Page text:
For many UK-based Ryan Hamilton fans, their first encounter with the amiable Texan was four years ago when Hamilton provided the stateside filling in a sandwich marked ‘Made In England’. Coming on after Massive Wagons had laid waste to the stage and before Ginger Wildheart tore the roof off with his solo band, had all the makings of a tough, thankless task. But Hamilton and his band (at the time; ‘The Traitors’) needn’t have worried as they played a blinder, and the die was cast, Ryan Hamilton had found an audience, and that audience had found an artist to genuinely care about.
Like Ginger Wildheart, Ryan Hamilton is an artist that wears his heart firmly on his sleeve, and at times it’s been heartbreaking watching his anguish and heartache play out on social media as he dealt with (and still deals with) online bullying, as well as his recent divorce. The lines between artist and fanbase disappeared and at times it felt like it was one of your mates going through a hard time. Only, he was in Texas and you were in the UK, so taking him to the pub and lending an ear was out of the question. From this period of anguish comes a new album; ‘Nowhere To Go But Everywhere’, the end product of Hamilton embarking on the American equivalent of an Aussie walkabout: the road trip.
Albums born out of a break-up tend to be raw and downbeat, with Fleetwood Mac’s behemoth ‘Rumours’ being the most notable exception to that rule. ‘Nowhere To Go But Everywhere’ is not Hamilton’s ‘Rumours’, if anything it’s more akin to Springsteen’s break-up-looming album; the magnificent ‘Tunnel Of Love’. There are moments of joy on this, the follow-up to last years ‘This Is The Sound’ album (or if you prefer – ‘TiTS’); the lighter-than-light opening track ‘Only A Dream’ with the easily relatable opening line of “Why do we even bother?”, followed by the E-Street keyboard fuelled ‘Oh No (featuring Kay Hanley)’, the instant earworms of ‘Jesus & John Lennon’, and the jaunty ‘Out Of My League’, all make for a fantastic opening fifteen minutes or so. Yes, these are all deeply personal moments (especially the latter, a phrase that we’ve all no doubt used at some point), but at no point does it feel like the listener is intruding on Hamilton’s heartache.
This vibe continues when Hamilton and his Harlequin Ghosts slow it down on tracks such as ‘Let’s Go Slow’ which comes complete with a subtle lap-steel in the background, a beautiful deft touch from drummer Mickey Richards, and a floating “Na Na Na” refrain throughout. And, although ‘Don’t Fall Apart’ is a ballad with some real tugging-on-heartstring parts, the overriding sensation that the listener could take from it is that although we might be dealing with something that we had no control over, how we deal with the pain and heartache is ultimately down to us. Again The Harlequin Ghosts (featuring Richards and hair-metal loving bassist Rob Lane) keep it simple and deliver a wonderfully understated performance, the gospel-like handclaps, and backing vocals towards the end are especially stirring.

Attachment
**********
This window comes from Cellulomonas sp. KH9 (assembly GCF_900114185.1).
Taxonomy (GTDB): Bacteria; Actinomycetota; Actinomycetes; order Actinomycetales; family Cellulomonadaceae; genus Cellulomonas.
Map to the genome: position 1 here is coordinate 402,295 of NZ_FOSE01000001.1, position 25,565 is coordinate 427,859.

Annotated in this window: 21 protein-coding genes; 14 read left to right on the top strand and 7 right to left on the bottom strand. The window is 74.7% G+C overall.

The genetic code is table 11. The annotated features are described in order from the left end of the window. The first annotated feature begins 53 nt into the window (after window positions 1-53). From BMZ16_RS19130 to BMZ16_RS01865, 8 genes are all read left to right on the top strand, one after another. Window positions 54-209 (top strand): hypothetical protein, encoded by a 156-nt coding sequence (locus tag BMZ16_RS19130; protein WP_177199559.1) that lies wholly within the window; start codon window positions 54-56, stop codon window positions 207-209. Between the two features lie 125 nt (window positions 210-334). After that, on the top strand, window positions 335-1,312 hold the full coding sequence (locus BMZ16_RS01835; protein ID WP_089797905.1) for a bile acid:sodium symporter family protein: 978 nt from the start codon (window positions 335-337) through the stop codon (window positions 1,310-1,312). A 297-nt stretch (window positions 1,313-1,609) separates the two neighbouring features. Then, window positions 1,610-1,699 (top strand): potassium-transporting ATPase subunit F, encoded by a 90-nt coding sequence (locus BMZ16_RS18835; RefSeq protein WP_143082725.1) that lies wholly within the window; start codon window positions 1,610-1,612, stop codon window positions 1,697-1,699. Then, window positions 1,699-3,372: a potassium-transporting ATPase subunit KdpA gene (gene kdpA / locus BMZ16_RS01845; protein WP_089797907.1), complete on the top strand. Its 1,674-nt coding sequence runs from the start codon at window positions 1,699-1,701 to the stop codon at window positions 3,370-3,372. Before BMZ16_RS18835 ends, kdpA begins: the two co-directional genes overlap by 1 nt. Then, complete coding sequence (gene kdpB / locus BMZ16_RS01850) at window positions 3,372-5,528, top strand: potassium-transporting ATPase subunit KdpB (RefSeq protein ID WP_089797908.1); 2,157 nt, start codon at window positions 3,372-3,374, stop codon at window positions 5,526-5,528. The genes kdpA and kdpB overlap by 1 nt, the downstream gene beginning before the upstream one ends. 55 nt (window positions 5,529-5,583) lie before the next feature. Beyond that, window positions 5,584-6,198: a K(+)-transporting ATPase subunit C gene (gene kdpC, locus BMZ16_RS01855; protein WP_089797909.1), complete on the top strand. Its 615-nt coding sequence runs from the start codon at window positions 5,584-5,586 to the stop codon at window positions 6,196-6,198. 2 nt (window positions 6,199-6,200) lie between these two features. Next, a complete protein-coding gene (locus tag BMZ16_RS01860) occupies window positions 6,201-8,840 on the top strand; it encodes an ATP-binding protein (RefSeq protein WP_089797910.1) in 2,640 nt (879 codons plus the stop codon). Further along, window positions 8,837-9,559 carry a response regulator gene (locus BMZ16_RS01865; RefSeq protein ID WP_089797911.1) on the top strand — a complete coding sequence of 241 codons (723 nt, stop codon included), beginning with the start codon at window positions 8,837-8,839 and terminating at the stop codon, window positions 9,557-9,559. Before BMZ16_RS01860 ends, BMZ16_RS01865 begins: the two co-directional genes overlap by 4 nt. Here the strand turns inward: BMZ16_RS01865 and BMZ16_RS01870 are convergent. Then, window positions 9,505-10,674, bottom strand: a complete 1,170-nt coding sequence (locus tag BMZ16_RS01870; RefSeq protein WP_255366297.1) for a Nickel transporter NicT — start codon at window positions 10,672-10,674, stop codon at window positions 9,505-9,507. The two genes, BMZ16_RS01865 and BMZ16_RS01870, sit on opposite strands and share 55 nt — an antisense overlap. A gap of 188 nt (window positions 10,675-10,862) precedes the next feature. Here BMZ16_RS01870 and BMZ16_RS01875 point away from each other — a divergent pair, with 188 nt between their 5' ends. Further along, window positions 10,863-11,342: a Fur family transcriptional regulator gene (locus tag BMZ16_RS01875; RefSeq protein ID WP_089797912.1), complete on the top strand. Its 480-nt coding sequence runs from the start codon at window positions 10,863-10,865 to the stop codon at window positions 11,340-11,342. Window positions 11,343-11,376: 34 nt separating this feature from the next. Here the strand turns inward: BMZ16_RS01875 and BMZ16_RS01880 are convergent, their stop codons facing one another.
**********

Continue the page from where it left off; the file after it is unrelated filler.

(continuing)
‘Newcastle Charm’ changes the pacing by upping the tempo, and those pesky earworms resurface in one of the catchiest tracks this year. It’s a fantastic, upbeat moment that gets the toes tapping and the hips swaying. Sometimes the listener might forget that ‘Nowhere To Go But Everywhere’ is a break-up album, and ‘Newcastle Charm’ is one of those moments for sure. It also forms a killer one-two with a gorgeous rendition of Tom Petty’s ‘Southern Accent’ which features the ever-wonderful Carol Hodge on piano. There is great strength throughout the album, best exemplified on ‘We Gave It Hell’, which like the earlier ‘Don’t Fall Apart’ reinforces the feeling that how someone deals with the heartache and grows from it, is down to the individual. A thought underlined by the you’ve-got-this ethos of closing track ‘Pick Yourself Up’ with it’s “…start over again” message.
‘Nowhere To Go But Everywhere’ is one of those albums that many will be able to relate to quite easily, and some will no doubt find some form of catharsis within its eleven tracks. Hamilton’s songwriting is sharper than ever and he remains a storyteller of the finest vintage. Expertly produced with the Midas-like touch of Dave Draper, it’s fair to say that there is not a duff track to be found on ‘Nowhere To Go But Everywhere’.
Available September 18th on Wicked Cool Records, more information here.
Review – Dave